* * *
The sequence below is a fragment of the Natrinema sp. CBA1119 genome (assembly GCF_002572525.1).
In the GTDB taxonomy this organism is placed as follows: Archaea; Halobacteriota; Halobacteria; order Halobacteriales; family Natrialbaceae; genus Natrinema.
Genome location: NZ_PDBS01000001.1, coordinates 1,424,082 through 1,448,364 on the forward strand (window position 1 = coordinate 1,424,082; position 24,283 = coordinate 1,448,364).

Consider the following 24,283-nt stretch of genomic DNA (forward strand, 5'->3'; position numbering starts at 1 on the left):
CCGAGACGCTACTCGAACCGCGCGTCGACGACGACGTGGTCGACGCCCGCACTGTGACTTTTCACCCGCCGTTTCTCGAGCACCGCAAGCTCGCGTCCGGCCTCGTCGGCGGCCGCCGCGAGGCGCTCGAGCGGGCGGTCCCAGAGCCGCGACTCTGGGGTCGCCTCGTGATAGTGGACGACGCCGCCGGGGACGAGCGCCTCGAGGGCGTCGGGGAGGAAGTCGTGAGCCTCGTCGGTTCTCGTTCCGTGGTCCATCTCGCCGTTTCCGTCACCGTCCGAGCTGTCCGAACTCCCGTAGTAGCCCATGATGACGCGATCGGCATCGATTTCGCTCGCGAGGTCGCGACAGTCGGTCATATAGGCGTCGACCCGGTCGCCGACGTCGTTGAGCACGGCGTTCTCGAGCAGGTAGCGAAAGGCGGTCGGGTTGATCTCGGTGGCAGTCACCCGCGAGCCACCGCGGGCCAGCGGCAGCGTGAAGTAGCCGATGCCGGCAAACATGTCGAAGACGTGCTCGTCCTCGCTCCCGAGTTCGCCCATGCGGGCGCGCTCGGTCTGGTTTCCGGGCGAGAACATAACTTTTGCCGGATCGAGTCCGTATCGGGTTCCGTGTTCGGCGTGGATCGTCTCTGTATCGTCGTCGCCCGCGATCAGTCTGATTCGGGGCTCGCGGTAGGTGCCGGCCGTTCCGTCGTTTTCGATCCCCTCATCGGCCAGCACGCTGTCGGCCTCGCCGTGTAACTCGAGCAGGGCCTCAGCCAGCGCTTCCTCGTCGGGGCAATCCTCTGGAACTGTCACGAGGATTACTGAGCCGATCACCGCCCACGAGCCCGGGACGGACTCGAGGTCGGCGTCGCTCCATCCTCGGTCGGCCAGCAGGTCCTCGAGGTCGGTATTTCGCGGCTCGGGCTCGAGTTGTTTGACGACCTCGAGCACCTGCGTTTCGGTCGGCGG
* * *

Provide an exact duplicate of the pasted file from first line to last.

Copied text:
The sequence below is a fragment of the Natrinema sp. CBA1119 genome (assembly GCF_002572525.1).
In the GTDB taxonomy this organism is placed as follows: Archaea; Halobacteriota; Halobacteria; order Halobacteriales; family Natrialbaceae; genus Natrinema.
Genome location: NZ_PDBS01000001.1, coordinates 1,424,082 through 1,448,364 on the forward strand (window position 1 = coordinate 1,424,082; position 24,283 = coordinate 1,448,364).

Consider the following 24,283-nt stretch of genomic DNA (forward strand, 5'->3'; position numbering starts at 1 on the left):
CCGAGACGCTACTCGAACCGCGCGTCGACGACGACGTGGTCGACGCCCGCACTGTGACTTTTCACCCGCCGTTTCTCGAGCACCGCAAGCTCGCGTCCGGCCTCGTCGGCGGCCGCCGCGAGGCGCTCGAGCGGGCGGTCCCAGAGCCGCGACTCTGGGGTCGCCTCGTGATAGTGGACGACGCCGCCGGGGACGAGCGCCTCGAGGGCGTCGGGGAGGAAGTCGTGAGCCTCGTCGGTTCTCGTTCCGTGGTCCATCTCGCCGTTTCCGTCACCGTCCGAGCTGTCCGAACTCCCGTAGTAGCCCATGATGACGCGATCGGCATCGATTTCGCTCGCGAGGTCGCGACAGTCGGTCATATAGGCGTCGACCCGGTCGCCGACGTCGTTGAGCACGGCGTTCTCGAGCAGGTAGCGAAAGGCGGTCGGGTTGATCTCGGTGGCAGTCACCCGCGAGCCACCGCGGGCCAGCGGCAGCGTGAAGTAGCCGATGCCGGCAAACATGTCGAAGACGTGCTCGTCCTCGCTCCCGAGTTCGCCCATGCGGGCGCGCTCGGTCTGGTTTCCGGGCGAGAACATAACTTTTGCCGGATCGAGTCCGTATCGGGTTCCGTGTTCGGCGTGGATCGTCTCTGTATCGTCGTCGCCCGCGATCAGTCTGATTCGGGGCTCGCGGTAGGTGCCGGCCGTTCCGTCGTTTTCGATCCCCTCATCGGCCAGCACGCTGTCGGCCTCGCCGTGTAACTCGAGCAGGGCCTCAGCCAGCGCTTCCTCGTCGGGGCAATCCTCTGGAACTGTCACGAGGATTACTGAGCCGATCACCGCCCACGAGCCCGGGACGGACTCGAGGTCGGCGTCGCTCCATCCTCGGTCGGCCAGCAGGTCCTCGAGGTCGGTATTTCGCGGCTCGGGCTCGAGTTGTTTGACGACCTCGAGCACCTGCGTTTCGGTCGGCGG